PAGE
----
Skyline Queenstown - Kiwi Haka
Located in Queenstown at the top of the Gondola, Kiwi Haka is an intimate theatre surrounded by traditional decorations and mythical carved legends of the Wakatipu.
Feel the spirit of the proud Maori history celebrated in traditional song and dance as you journey through the mystical legends. Experience the fearsome Haka and stunning poa displayed in this live performance by the Kapa Huka group. You may also be chosen out of the audience to be a participant.
Throughout their culture, their values, and their customs, they pay tribute to Papatuanuku (the earth mother) and their natural world that sustains all living things.
Visiting the mysterious lanes and byways of Melbourne bring to life the history of an area mostly dating back to the Victorian era when the narrow streets were used by horses and carts. Some even date back to the Gold Rush era slums.
Starting in Degraves Street, a crowded alley had, years ago, been a way in and out for delivery trucks. Revitalized, it now has café’s spilling out on either side with bars hidden away among its upper floors also, among these hidden treasures one-off shops selling things such as imported hand-made stationery and Lingerie.
19th Century Block Arcade, less of a lane than an arcade, is roofed in an etched glass with a mosaic tile floor, the biggest expanse in Australia. Under its arched roof are café’s serving cucumber sandwiches and where you frequently hear the clinking of china cups in places like Hopetoun Tea Room. Included in this space is a doll hospital, a photoshop which specializes in restoration and a shop called Australian By Design where you can purchase locally made art and crafts.
Centre Place, quintessentially Melbourne, is an arcaded laneway which had been favored by artists in the 1980’s. Filling this half block lane are café’s, (like The Soup Kitchen and B3Cafe), shops like Kinki Gerlinki and vintage-inspired label Princess Highway. While strolling the laneway, take some time to enjoy an ever-evolving gallery of street art. While graffiti is, in theory, is illegal, Melbourne is ambivalent towards it.
As the population of Melbourne grew and the land sub-divided, those narrow lanes gave birth to even narrower ones. Of course, the gold rush of the 1850’ increased the demand for housing which quickened the pace. By 1895 there were 158 signposted lanes and 106 “alleys”. Among these were homes, brothels, warehouses, and factories.
While this is only a snippet of this magnificent CDB destination, one of the best ways for visitors to see the wonderful sights and learn to learn the history of the many streets in this area, is to take a Hidden Secrets tour.
My thanks to Hidden Secrets Tours for several of the pictures in this blog.
When booking any of my clients to Melbourne, Australia, I always suggest Echidna Walkabout as an unusual way to travel with wild kangaroos and do some Koala spotting. When any of my clients who have booked this tour return, I always call to see how things turned out. In every case I seem to get the same response…..”We loved this tour and when the day was over and we were saying good bye, we felt just like family”.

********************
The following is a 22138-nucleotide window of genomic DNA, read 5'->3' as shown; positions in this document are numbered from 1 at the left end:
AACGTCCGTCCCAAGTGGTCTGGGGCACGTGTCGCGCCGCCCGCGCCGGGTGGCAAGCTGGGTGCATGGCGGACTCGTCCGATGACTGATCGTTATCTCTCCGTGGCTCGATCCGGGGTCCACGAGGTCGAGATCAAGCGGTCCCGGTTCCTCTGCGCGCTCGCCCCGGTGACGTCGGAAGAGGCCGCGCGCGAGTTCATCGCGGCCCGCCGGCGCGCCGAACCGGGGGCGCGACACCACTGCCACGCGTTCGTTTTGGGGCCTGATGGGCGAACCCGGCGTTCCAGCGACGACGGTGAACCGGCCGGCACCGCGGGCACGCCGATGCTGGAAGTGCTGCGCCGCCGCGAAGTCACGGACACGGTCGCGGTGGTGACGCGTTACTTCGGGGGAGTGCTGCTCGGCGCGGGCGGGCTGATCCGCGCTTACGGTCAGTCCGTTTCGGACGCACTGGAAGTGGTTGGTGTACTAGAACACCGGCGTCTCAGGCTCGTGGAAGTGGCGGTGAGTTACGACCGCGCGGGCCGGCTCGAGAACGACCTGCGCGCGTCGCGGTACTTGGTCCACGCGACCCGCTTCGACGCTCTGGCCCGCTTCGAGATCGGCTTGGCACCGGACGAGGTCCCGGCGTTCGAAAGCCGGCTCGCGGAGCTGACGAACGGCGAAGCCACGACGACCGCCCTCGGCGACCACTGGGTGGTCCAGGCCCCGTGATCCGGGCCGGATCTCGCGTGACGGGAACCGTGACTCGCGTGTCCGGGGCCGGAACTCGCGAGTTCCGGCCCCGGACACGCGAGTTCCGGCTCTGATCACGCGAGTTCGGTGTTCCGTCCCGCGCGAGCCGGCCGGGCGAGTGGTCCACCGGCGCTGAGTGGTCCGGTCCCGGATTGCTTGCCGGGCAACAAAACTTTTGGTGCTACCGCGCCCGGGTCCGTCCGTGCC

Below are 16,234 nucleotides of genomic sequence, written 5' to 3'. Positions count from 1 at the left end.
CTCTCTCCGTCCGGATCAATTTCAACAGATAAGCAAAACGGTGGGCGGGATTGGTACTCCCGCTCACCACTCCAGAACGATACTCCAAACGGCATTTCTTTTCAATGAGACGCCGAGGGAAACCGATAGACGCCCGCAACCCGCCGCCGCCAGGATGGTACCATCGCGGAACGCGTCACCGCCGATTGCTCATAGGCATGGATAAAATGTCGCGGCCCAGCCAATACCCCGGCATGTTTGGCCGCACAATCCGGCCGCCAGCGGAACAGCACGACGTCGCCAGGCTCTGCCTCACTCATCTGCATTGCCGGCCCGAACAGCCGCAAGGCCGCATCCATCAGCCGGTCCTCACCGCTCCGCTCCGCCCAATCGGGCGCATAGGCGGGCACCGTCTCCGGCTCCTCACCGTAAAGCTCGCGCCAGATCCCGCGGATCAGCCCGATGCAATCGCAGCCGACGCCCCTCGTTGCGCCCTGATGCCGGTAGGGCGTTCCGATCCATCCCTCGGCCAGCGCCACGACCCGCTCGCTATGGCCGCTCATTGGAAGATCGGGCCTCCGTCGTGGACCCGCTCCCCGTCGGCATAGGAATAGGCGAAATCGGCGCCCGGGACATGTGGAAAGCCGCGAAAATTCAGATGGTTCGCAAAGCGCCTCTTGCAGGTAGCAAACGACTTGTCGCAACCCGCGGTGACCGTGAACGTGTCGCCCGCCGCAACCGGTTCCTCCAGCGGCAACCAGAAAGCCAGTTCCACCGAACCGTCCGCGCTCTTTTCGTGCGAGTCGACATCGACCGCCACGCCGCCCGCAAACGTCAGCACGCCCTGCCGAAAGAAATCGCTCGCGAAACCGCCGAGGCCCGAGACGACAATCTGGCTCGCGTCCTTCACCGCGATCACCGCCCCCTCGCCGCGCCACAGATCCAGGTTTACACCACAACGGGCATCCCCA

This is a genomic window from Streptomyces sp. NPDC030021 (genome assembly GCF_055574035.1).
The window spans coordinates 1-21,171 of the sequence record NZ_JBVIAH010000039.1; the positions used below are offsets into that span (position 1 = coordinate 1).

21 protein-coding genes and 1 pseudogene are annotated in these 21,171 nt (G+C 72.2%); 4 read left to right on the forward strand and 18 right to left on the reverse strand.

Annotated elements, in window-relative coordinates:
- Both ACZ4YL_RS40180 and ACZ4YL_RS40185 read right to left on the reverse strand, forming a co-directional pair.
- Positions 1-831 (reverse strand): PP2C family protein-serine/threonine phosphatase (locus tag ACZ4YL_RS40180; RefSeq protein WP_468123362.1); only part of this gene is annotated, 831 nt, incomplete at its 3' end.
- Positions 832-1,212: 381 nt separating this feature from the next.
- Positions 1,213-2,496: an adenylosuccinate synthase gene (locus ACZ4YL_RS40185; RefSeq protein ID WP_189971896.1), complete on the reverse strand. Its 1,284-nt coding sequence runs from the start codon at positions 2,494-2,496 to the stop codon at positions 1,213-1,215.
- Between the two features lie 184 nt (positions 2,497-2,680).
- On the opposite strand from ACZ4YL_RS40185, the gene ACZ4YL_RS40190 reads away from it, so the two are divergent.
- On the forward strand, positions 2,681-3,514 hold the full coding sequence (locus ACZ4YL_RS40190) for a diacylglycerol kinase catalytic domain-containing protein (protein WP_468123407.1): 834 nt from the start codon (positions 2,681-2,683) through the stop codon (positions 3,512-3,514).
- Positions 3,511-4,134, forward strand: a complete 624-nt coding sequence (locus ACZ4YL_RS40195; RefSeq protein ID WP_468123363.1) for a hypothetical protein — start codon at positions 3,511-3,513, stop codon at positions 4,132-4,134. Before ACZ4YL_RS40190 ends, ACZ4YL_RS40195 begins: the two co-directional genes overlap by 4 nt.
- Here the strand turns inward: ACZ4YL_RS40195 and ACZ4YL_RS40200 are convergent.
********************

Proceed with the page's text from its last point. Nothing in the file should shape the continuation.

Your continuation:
Janine and Roger, owners of Echidna Walkabout Tours, have a great love for nature and the animals they encounter, and this is manifested in the guided tours they provide their customers. Not only do they love the Koalas, but they also study their habitat and are able to identify them by facial features. Now, I always thought a Koala was a Koala, but that’s not the case. How much fun is it on the tour to have one of the guides introduce you to Babe, the 2 year old Koala baby of Sunshine?
In addition to Echidna Walkabout, when my clients visit Australia, I also encourage them to go to Kangaroo Island just off the coast of South Australia to take a walk on the Remarkable Rocks. What fantastic formations they will encounter. Kangaroo Island is also home to two different type of seals.
Seal Bay is just west of the Cape Gantheaume Conservation Park along the south coast of Kangaroos Island. The main draw is that it is a great place to view the largest colony of Australian sea lions who play on the beach, bask in the sand and swim in the sea.
The other, the New Zealand fur seal was once an endangered mammal on the island, with their numbers dwindling in the hundreds. This was due to their being harvested by early European settlers. Fortunately, the shores of Australia’s Kangaroo Island are now home to a population of almost 100 000 of these seals, and this rise in numbers has added yet another great attraction to the list of reasons to visit this incredible island. These beautiful mammals can be viewed from the boardwalk at Admiral's Arch.
And, if visiting Tasmania, Australia, there’s nothing better than viewing the little penguins just outside Becheno on the east coast. For a small fee, visitors can make an appointment to view the little creatures as they return to their burrows at the end of a long day of fishing. The number of guests are limited to approximately 12 each evening, so it is possible to walk along with the penguins as they return home. Because you are accompanied by a nature guide you will be provided with information on the “care and feeding” of the little penguins.
Due to the fact that most of these tours are limited to a small number of guests, as a travel professional, I always suggest that my clients pre-reserve the excursions before leaving for Australia. That way, they are not disappointed when they arrive and find out the tour is full.
Since my first trip to Australia in 1998, I have returned to the South Pacific over 30 times. On each visit I meet with hoteliers, tour companies, car companies, cruise companies and other suppliers in the region. With this knowledge, I am able to answer your questions and assist you in planning the memorable vacation of your dreams.